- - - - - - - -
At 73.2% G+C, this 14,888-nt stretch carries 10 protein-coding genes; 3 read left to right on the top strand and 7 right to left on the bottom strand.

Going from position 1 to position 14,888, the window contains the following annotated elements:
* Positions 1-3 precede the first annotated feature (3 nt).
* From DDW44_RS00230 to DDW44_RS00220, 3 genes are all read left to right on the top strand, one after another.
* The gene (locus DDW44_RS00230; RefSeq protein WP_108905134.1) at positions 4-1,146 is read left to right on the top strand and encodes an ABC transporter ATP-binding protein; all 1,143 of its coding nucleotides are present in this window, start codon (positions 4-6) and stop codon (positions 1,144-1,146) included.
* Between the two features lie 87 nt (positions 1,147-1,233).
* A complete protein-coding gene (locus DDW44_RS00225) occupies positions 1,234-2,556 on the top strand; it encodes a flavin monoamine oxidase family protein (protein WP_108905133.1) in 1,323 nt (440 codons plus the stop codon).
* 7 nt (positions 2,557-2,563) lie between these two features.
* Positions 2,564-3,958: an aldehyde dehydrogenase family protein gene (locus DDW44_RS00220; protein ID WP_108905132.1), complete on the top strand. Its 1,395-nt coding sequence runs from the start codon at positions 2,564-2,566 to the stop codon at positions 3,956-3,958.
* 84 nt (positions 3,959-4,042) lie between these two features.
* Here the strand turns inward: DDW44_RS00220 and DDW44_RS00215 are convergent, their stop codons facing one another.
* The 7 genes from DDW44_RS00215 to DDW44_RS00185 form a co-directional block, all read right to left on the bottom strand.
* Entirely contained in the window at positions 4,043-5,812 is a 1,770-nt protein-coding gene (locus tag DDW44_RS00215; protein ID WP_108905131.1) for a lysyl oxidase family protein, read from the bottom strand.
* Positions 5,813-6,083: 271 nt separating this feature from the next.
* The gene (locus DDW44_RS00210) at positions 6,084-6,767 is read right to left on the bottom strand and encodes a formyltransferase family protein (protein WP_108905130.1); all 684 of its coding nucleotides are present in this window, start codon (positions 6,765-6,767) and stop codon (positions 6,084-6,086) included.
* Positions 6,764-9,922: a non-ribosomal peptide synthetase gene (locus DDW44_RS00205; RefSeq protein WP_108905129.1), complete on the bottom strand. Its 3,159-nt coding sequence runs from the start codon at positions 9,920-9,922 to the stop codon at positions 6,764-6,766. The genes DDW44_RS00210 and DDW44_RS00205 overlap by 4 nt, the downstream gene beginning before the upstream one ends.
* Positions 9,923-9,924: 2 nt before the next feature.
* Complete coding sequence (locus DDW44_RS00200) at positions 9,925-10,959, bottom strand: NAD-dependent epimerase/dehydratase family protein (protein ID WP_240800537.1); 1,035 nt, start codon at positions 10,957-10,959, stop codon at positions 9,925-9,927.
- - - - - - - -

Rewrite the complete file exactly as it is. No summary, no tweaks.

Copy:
At 73.2% G+C, this 14,888-nt stretch carries 10 protein-coding genes; 3 read left to right on the top strand and 7 right to left on the bottom strand.

Going from position 1 to position 14,888, the window contains the following annotated elements:
* Positions 1-3 precede the first annotated feature (3 nt).
* From DDW44_RS00230 to DDW44_RS00220, 3 genes are all read left to right on the top strand, one after another.
* The gene (locus DDW44_RS00230; RefSeq protein WP_108905134.1) at positions 4-1,146 is read left to right on the top strand and encodes an ABC transporter ATP-binding protein; all 1,143 of its coding nucleotides are present in this window, start codon (positions 4-6) and stop codon (positions 1,144-1,146) included.
* Between the two features lie 87 nt (positions 1,147-1,233).
* A complete protein-coding gene (locus DDW44_RS00225) occupies positions 1,234-2,556 on the top strand; it encodes a flavin monoamine oxidase family protein (protein WP_108905133.1) in 1,323 nt (440 codons plus the stop codon).
* 7 nt (positions 2,557-2,563) lie between these two features.
* Positions 2,564-3,958: an aldehyde dehydrogenase family protein gene (locus DDW44_RS00220; protein ID WP_108905132.1), complete on the top strand. Its 1,395-nt coding sequence runs from the start codon at positions 2,564-2,566 to the stop codon at positions 3,956-3,958.
* 84 nt (positions 3,959-4,042) lie between these two features.
* Here the strand turns inward: DDW44_RS00220 and DDW44_RS00215 are convergent, their stop codons facing one another.
* The 7 genes from DDW44_RS00215 to DDW44_RS00185 form a co-directional block, all read right to left on the bottom strand.
* Entirely contained in the window at positions 4,043-5,812 is a 1,770-nt protein-coding gene (locus tag DDW44_RS00215; protein ID WP_108905131.1) for a lysyl oxidase family protein, read from the bottom strand.
* Positions 5,813-6,083: 271 nt separating this feature from the next.
* The gene (locus DDW44_RS00210) at positions 6,084-6,767 is read right to left on the bottom strand and encodes a formyltransferase family protein (protein WP_108905130.1); all 684 of its coding nucleotides are present in this window, start codon (positions 6,765-6,767) and stop codon (positions 6,084-6,086) included.
* Positions 6,764-9,922: a non-ribosomal peptide synthetase gene (locus DDW44_RS00205; RefSeq protein WP_108905129.1), complete on the bottom strand. Its 3,159-nt coding sequence runs from the start codon at positions 9,920-9,922 to the stop codon at positions 6,764-6,766. The genes DDW44_RS00210 and DDW44_RS00205 overlap by 4 nt, the downstream gene beginning before the upstream one ends.
* Positions 9,923-9,924: 2 nt before the next feature.
* Complete coding sequence (locus DDW44_RS00200) at positions 9,925-10,959, bottom strand: NAD-dependent epimerase/dehydratase family protein (protein ID WP_240800537.1); 1,035 nt, start codon at positions 10,957-10,959, stop codon at positions 9,925-9,927.